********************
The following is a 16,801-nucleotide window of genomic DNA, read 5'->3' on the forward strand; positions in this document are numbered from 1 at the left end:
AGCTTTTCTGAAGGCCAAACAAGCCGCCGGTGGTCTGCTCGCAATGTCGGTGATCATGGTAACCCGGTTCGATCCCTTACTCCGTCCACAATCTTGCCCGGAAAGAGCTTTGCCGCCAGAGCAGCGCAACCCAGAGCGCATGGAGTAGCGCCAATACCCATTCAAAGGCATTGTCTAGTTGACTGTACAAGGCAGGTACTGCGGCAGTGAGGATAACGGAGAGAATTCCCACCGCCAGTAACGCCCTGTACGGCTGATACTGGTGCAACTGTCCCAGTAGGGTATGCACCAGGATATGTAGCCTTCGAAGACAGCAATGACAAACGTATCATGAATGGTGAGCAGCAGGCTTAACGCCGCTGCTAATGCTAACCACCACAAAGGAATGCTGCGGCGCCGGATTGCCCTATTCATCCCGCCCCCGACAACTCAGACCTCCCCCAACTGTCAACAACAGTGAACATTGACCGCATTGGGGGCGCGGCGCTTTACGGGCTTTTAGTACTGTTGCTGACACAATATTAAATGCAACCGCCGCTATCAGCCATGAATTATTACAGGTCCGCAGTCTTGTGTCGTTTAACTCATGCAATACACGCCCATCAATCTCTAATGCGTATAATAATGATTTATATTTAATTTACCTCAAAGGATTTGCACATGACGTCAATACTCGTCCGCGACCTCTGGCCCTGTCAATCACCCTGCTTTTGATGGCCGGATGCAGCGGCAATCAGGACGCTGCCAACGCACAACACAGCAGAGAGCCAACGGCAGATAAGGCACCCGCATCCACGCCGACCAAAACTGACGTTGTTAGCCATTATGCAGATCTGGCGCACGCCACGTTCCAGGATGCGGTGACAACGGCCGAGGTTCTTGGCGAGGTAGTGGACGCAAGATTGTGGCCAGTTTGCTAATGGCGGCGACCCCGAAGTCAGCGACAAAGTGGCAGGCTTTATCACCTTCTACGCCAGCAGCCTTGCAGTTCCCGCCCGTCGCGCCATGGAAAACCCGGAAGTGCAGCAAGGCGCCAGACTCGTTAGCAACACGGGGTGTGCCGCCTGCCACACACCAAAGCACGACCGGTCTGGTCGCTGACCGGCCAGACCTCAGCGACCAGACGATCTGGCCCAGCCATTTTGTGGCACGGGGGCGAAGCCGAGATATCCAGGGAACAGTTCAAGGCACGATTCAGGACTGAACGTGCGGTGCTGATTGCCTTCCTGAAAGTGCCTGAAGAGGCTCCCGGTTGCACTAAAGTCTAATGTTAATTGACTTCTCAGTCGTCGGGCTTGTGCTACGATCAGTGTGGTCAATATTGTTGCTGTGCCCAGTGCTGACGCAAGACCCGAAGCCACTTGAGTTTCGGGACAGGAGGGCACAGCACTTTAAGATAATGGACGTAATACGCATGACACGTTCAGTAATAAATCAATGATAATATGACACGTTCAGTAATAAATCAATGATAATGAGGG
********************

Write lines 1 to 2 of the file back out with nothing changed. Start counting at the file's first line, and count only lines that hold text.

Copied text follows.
The following is a 16,801-nucleotide window of genomic DNA, read 5'->3' on the forward strand; positions in this document are numbered from 1 at the left end:
AGCTTTTCTGAAGGCCAAACAAGCCGCCGGTGGTCTGCTCGCAATGTCGGTGATCATGGTAACCCGGTTCGATCCCTTACTCCGTCCACAATCTTGCCCGGAAAGAGCTTTGCCGCCAGAGCAGCGCAACCCAGAGCGCATGGAGTAGCGCCAATACCCATTCAAAGGCATTGTCTAGTTGACTGTACAAGGCAGGTACTGCGGCAGTGAGGATAACGGAGAGAATTCCCACCGCCAGTAACGCCCTGTACGGCTGATACTGGTGCAACTGTCCCAGTAGGGTATGCACCAGGATATGTAGCCTTCGAAGACAGCAATGACAAACGTATCATGAATGGTGAGCAGCAGGCTTAACGCCGCTGCTAATGCTAACCACCACAAAGGAATGCTGCGGCGCCGGATTGCCCTATTCATCCCGCCCCCGACAACTCAGACCTCCCCCAACTGTCAACAACAGTGAACATTGACCGCATTGGGGGCGCGGCGCTTTACGGGCTTTTAGTACTGTTGCTGACACAATATTAAATGCAACCGCCGCTATCAGCCATGAATTATTACAGGTCCGCAGTCTTGTGTCGTTTAACTCATGCAATACACGCCCATCAATCTCTAATGCGTATAATAATGATTTATATTTAATTTACCTCAAAGGATTTGCACATGACGTCAATACTCGTCCGCGACCTCTGGCCCTGTCAATCACCCTGCTTTTGATGGCCGGATGCAGCGGCAATCAGGACGCTGCCAACGCACAACACAGCAGAGAGCCAACGGCAGATAAGGCACCCGCATCCACGCCGACCAAAACTGACGTTGTTAGCCATTATGCAGATCTGGCGCACGCCACGTTCCAGGATGCGGTGACAACGGCCGAGGTTCTTGGCGAGGTAGTGGACGCAAGATTGTGGCCAGTTTGCTAATGGCGGCGACCCCGAAGTCAGCGACAAAGTGGCAGGCTTTATCACCTTCTACGCCAGCAGCCTTGCAGTTCCCGCCCGTCGCGCCATGGAAAACCCGGAAGTGCAGCAAGGCGCCAGACTCGTTAGCAACACGGGGTGTGCCGCCTGCCACACACCAAAGCACGACCGGTCTGGTCGCTGACCGGCCAGACCTCAGCGACCAGACGATCTGGCCCAGCCATTTTGTGGCACGGGGGCGAAGCCGAGATATCCAGGGAACAGTTCAAGGCACGATTCAGGACTGAACGTGCGGTGCTGATTGCCTTCCTGAAAGTGCCTGAAGAGGCTCCCGGTTGCACTAAAGTCTAATGTTAATTGACTTCTCAGTCGTCGGGCTTGTGCTACGATCAGTGTGGTCAATATTGTTGCTGTGCCCAGTGCTGACGCAAGACCCGAAGCCACTTGAGTTTCGGGACAGGAGGGCACAGCACTTTAAGATAATGGACGTAATACGCATGACACGTTCAGTAATAAATCAATGATAATATGACACGTTCAGTAATAAATCAATGATAATGAGGG